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22.24  “MOUNTAIN” BAROMETER.  Quite scarce early 1900’s American “Mountain Barometer” with the unique feature of being adjustable for altitude (elevation).  This precision instrument was made by the Tycos Company of Rochester, N.Y. as signed on the bottom of the white enameled dial.  The dial is calibrated for atmospheric pressure  in inches of mercury spanning the wide range from 25 to 31 inches in 2/100th increments marked by 10’s.  It bears the standard weather indications “@STORMY @ RAIN, CHANGE * FAIR @ VERY DRY @” with the added notations “LOW & HIGH.”  At the top it is marked “PAT. AUG.-18-1914.”  The reading is indicated by a fine blued steel needle overlaid by a brass “set needle” with knurled brass knob rove through the beveled glass cover.  The body of this instrument is solid bronze in its original flawless golden lacquer finish.   The back of this instrument bears the rare patented feature which allows it to be adjustable.  It consists of  a knurled disc calibrated in feet of elevation from 0 to 3,500.  The engraved instructions read, “FOR A SEA LEVEL READING ROTATE THIS PLATE UNTIL THE ARROW ON THE CASE POINTS TO THE ALTITUDE OF YOUR LOCALITY.”  The back also has an aperture for a set screw to further adjust the movement.  The top is equipped with a pivoting brass loop for hanging.  5 ¼ inches in diameter and 6 inches high overall.  Absolutely perfect condition is all respects.  The precise mechanism is lively and accurate.  The best!  349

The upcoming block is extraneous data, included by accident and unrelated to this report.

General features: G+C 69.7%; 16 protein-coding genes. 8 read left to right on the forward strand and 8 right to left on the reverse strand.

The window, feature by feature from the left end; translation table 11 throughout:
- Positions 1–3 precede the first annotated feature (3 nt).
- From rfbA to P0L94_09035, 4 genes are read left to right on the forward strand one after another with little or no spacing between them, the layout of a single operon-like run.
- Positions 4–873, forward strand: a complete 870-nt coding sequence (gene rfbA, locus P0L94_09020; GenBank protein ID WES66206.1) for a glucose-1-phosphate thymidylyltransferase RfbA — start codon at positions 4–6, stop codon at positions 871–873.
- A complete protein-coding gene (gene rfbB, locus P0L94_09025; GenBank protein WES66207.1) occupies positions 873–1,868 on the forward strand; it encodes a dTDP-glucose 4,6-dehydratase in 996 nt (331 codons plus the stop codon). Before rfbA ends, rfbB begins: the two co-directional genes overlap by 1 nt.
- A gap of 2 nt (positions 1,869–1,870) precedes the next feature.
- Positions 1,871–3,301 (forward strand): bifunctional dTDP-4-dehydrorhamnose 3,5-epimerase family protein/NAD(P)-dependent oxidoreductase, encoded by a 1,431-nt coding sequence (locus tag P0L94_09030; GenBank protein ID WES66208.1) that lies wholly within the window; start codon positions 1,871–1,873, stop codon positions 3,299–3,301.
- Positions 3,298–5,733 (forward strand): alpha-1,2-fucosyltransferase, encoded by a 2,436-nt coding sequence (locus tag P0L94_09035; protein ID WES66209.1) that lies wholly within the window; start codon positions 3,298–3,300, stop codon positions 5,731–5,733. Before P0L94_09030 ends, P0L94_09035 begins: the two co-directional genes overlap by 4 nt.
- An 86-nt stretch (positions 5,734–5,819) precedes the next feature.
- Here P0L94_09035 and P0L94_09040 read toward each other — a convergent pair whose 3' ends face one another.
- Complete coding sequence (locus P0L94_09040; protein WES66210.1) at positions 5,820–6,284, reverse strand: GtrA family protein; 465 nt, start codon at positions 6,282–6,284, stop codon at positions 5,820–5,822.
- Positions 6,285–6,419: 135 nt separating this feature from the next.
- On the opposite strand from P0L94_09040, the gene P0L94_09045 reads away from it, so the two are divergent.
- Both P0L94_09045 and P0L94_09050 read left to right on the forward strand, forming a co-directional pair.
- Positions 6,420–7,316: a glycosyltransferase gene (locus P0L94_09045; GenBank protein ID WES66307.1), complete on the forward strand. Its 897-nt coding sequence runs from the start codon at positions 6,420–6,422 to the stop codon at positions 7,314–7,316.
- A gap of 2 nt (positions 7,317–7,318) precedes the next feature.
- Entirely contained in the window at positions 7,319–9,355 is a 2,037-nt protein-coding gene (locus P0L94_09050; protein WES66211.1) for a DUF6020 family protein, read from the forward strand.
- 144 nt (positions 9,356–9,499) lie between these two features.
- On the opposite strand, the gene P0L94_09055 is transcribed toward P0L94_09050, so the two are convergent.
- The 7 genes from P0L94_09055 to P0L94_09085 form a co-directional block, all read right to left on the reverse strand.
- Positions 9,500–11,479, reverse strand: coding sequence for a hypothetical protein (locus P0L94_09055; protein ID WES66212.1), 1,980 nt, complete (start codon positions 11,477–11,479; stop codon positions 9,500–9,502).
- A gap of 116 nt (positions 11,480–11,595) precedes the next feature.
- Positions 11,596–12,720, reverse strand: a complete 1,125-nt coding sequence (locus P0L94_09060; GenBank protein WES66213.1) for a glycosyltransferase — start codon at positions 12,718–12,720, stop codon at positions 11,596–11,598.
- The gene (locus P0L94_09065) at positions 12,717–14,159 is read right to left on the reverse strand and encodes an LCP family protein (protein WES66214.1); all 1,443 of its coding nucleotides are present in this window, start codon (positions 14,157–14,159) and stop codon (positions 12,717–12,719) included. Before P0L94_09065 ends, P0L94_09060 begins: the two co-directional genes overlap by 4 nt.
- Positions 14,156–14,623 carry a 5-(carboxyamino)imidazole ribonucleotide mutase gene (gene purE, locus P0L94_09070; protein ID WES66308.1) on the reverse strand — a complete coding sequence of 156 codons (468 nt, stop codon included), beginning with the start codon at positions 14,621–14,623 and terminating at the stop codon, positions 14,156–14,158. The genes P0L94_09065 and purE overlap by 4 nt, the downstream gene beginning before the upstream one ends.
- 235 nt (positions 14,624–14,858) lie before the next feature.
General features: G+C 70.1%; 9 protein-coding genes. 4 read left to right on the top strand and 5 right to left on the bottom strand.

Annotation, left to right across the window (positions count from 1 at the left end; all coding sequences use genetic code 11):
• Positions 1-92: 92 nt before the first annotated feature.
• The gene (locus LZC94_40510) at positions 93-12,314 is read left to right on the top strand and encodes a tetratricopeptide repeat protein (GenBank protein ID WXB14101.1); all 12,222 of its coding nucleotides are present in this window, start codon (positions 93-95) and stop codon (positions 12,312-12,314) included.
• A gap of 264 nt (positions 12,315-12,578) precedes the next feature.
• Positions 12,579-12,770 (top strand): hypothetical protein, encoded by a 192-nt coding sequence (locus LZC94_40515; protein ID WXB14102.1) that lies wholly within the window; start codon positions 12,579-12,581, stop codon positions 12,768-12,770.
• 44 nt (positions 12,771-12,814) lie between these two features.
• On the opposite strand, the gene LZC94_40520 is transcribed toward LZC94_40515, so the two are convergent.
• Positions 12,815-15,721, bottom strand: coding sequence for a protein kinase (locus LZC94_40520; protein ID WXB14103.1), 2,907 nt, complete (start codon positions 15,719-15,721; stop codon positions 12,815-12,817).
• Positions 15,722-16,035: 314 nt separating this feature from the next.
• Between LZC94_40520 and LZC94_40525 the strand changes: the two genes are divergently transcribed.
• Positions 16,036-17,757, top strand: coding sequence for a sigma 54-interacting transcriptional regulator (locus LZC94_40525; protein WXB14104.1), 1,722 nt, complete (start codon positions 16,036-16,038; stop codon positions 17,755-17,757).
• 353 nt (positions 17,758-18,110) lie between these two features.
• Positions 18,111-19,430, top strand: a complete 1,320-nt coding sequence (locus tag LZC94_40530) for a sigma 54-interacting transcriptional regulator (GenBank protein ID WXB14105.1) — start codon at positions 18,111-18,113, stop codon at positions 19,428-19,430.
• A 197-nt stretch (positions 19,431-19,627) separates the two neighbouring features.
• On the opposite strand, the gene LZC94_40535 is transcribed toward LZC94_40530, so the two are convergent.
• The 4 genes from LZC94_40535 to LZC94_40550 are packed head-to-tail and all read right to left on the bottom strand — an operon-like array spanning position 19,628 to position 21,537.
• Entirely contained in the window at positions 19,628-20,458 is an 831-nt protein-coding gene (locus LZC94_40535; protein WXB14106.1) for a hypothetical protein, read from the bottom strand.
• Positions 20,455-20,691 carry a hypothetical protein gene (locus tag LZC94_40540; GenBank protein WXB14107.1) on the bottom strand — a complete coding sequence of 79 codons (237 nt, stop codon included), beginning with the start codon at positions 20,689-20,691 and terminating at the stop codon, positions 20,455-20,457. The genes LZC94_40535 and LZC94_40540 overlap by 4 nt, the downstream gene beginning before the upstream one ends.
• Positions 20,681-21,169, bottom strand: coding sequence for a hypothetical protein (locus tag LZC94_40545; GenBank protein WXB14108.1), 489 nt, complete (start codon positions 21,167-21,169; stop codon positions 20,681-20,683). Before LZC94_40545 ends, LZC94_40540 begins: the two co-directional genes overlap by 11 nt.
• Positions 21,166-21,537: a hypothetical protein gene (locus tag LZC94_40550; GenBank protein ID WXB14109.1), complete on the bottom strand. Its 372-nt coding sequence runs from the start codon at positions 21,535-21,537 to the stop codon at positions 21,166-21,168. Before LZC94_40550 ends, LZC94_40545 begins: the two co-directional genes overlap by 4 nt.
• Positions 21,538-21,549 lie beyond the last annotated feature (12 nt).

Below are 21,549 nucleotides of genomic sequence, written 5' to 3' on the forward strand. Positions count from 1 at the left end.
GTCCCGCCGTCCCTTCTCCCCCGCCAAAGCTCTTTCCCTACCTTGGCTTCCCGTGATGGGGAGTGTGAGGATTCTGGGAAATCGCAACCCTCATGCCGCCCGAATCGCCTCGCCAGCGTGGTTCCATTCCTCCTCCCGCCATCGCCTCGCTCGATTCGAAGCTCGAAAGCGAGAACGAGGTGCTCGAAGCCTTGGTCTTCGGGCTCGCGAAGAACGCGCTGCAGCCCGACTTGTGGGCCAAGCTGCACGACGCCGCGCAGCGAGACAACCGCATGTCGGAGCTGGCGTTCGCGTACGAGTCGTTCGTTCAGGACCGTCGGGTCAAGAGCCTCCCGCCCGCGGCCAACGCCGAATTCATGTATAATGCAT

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(See also item 22.19)

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22.27  FRENCH BROMETER with THERMOMETER.   Finest quality late 19th century aneroid barometer made by the highly respected Parisian barometer making firm of Paul Naudet as indicated on the small “PNHB” logo at the top of the dial.  This handsome example has a silvered open face which frames the complex movement within.  The dial indicates atmospheric pressure in inches of mercury calibrated from 27.8 to 31.2 in 2/100th increments marked by 10ths.   It shows the standard weather indications of “STORMY, RAIN, CHANGE, FAIR and VERY DRY.”  At the top of the aperture it is marked “Made In France” and “HOLOSTERIC BAROMETER” (without liquid).   Of much added value and desirability is the fact it is fitted with a large curved mercury tube marked “FAHRENHEIT THERMOMETER” registering an exceptionally broad range of -18 to 148 degrees in 2 degree increments. The barometric read-out is made by the very precise blued steel indicator needle, overridden by the brass set needle attached to a knurled knob.  The knob runs through the beveled glass crystal with its old wavy glass.  The solid rose bronze case is of traditional form with a pivoting suspension loop at the top for hanging, but also fitted with a stout brass hanger for hard mounting to the ship’s bulkhead top and bottom.  This lovely antique barometer has just been professionally serviced and both functions are guaranteed to be lively and accurate. 5 ¼  inches in diameter,  2  1/8 inches deep and 6 1/8 inches high overall.  In our 35 years handling antique barometers, there are no finer examples than those marked PNHB.  For an accurate, functional instrument which is very decorative and has value as an antique, this is it!  The best.  595


The first practical aneroid ("without liquid") barometer is generally attributed to Parisian, Lucien Vidie in 1843, who was awarded an English patent for his device in 1844.  Vidie's patent rights expired in 1859, allowing other makers to produce instruments.  The most successful makers in France were Naudet, Hulot & Cie, who reportedly made 20,000 instruments between 1861 and 1866.  (1)